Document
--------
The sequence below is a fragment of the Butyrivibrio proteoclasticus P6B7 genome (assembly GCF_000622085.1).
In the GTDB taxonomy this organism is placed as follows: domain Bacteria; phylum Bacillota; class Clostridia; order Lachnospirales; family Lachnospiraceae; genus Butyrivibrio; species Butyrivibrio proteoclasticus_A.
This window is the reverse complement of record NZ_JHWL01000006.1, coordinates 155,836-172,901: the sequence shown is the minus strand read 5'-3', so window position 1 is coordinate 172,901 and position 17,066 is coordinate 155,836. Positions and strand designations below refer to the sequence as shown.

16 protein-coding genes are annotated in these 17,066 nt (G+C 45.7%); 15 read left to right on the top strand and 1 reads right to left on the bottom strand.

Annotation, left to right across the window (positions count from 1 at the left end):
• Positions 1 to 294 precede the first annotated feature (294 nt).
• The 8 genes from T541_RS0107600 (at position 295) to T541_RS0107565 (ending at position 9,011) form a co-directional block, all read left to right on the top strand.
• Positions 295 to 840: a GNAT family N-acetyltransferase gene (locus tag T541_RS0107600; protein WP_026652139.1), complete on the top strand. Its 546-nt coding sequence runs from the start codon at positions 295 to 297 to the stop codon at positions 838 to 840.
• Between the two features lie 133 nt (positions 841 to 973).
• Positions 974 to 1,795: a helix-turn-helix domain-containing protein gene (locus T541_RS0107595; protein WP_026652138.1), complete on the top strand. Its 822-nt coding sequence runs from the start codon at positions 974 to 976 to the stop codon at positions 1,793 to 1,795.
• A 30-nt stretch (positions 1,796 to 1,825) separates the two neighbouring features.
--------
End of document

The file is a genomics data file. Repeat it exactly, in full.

The sequence below is a fragment of the Butyrivibrio proteoclasticus P6B7 genome (assembly GCF_000622085.1).
In the GTDB taxonomy this organism is placed as follows: domain Bacteria; phylum Bacillota; class Clostridia; order Lachnospirales; family Lachnospiraceae; genus Butyrivibrio; species Butyrivibrio proteoclasticus_A.
This window is the reverse complement of record NZ_JHWL01000006.1, coordinates 155,836-172,901: the sequence shown is the minus strand read 5'-3', so window position 1 is coordinate 172,901 and position 17,066 is coordinate 155,836. Positions and strand designations below refer to the sequence as shown.

16 protein-coding genes are annotated in these 17,066 nt (G+C 45.7%); 15 read left to right on the top strand and 1 reads right to left on the bottom strand.

Annotation, left to right across the window (positions count from 1 at the left end):
• Positions 1 to 294 precede the first annotated feature (294 nt).
• The 8 genes from T541_RS0107600 (at position 295) to T541_RS0107565 (ending at position 9,011) form a co-directional block, all read left to right on the top strand.
• Positions 295 to 840: a GNAT family N-acetyltransferase gene (locus tag T541_RS0107600; protein WP_026652139.1), complete on the top strand. Its 546-nt coding sequence runs from the start codon at positions 295 to 297 to the stop codon at positions 838 to 840.
• Between the two features lie 133 nt (positions 841 to 973).
• Positions 974 to 1,795: a helix-turn-helix domain-containing protein gene (locus T541_RS0107595; protein WP_026652138.1), complete on the top strand. Its 822-nt coding sequence runs from the start codon at positions 974 to 976 to the stop codon at positions 1,793 to 1,795.
• A 30-nt stretch (positions 1,796 to 1,825) separates the two neighbouring features.